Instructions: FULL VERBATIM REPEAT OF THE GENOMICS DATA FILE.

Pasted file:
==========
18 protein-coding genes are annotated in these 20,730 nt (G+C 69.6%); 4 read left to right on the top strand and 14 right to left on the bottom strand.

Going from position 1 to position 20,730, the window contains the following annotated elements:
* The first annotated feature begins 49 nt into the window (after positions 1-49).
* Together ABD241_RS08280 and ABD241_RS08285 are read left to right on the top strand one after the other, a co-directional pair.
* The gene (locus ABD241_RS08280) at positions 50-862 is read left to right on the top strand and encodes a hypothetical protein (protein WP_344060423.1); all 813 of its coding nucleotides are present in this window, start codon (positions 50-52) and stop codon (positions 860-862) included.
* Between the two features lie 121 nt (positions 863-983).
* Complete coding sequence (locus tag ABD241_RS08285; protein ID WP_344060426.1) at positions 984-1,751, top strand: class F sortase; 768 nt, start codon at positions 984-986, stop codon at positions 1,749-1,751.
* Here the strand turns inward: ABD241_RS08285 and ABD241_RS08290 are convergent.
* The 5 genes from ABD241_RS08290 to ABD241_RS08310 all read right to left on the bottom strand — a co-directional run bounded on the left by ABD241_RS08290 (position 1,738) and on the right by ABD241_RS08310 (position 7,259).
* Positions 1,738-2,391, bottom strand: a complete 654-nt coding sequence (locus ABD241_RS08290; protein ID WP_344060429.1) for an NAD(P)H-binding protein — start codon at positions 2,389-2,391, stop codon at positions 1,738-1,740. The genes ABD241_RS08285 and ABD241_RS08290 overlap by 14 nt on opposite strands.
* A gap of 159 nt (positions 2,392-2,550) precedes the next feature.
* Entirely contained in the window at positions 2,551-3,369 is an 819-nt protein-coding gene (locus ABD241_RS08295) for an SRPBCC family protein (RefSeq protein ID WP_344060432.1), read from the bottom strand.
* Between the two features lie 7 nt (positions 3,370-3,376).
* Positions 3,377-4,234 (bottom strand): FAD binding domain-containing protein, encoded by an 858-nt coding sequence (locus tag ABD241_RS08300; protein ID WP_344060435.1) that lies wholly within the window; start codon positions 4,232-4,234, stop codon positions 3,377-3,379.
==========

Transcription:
18 protein-coding genes are annotated in these 20,730 nt (G+C 69.6%); 4 read left to right on the top strand and 14 right to left on the bottom strand.

Going from position 1 to position 20,730, the window contains the following annotated elements:
* The first annotated feature begins 49 nt into the window (after positions 1-49).
* Together ABD241_RS08280 and ABD241_RS08285 are read left to right on the top strand one after the other, a co-directional pair.
* The gene (locus ABD241_RS08280) at positions 50-862 is read left to right on the top strand and encodes a hypothetical protein (protein WP_344060423.1); all 813 of its coding nucleotides are present in this window, start codon (positions 50-52) and stop codon (positions 860-862) included.
* Between the two features lie 121 nt (positions 863-983).
* Complete coding sequence (locus tag ABD241_RS08285; protein ID WP_344060426.1) at positions 984-1,751, top strand: class F sortase; 768 nt, start codon at positions 984-986, stop codon at positions 1,749-1,751.
* Here the strand turns inward: ABD241_RS08285 and ABD241_RS08290 are convergent.
* The 5 genes from ABD241_RS08290 to ABD241_RS08310 all read right to left on the bottom strand — a co-directional run bounded on the left by ABD241_RS08290 (position 1,738) and on the right by ABD241_RS08310 (position 7,259).
* Positions 1,738-2,391, bottom strand: a complete 654-nt coding sequence (locus ABD241_RS08290; protein ID WP_344060429.1) for an NAD(P)H-binding protein — start codon at positions 2,389-2,391, stop codon at positions 1,738-1,740. The genes ABD241_RS08285 and ABD241_RS08290 overlap by 14 nt on opposite strands.
* A gap of 159 nt (positions 2,392-2,550) precedes the next feature.
* Entirely contained in the window at positions 2,551-3,369 is an 819-nt protein-coding gene (locus ABD241_RS08295) for an SRPBCC family protein (RefSeq protein ID WP_344060432.1), read from the bottom strand.
* Between the two features lie 7 nt (positions 3,370-3,376).
* Positions 3,377-4,234 (bottom strand): FAD binding domain-containing protein, encoded by an 858-nt coding sequence (locus tag ABD241_RS08300; protein ID WP_344060435.1) that lies wholly within the window; start codon positions 4,232-4,234, stop codon positions 3,377-3,379.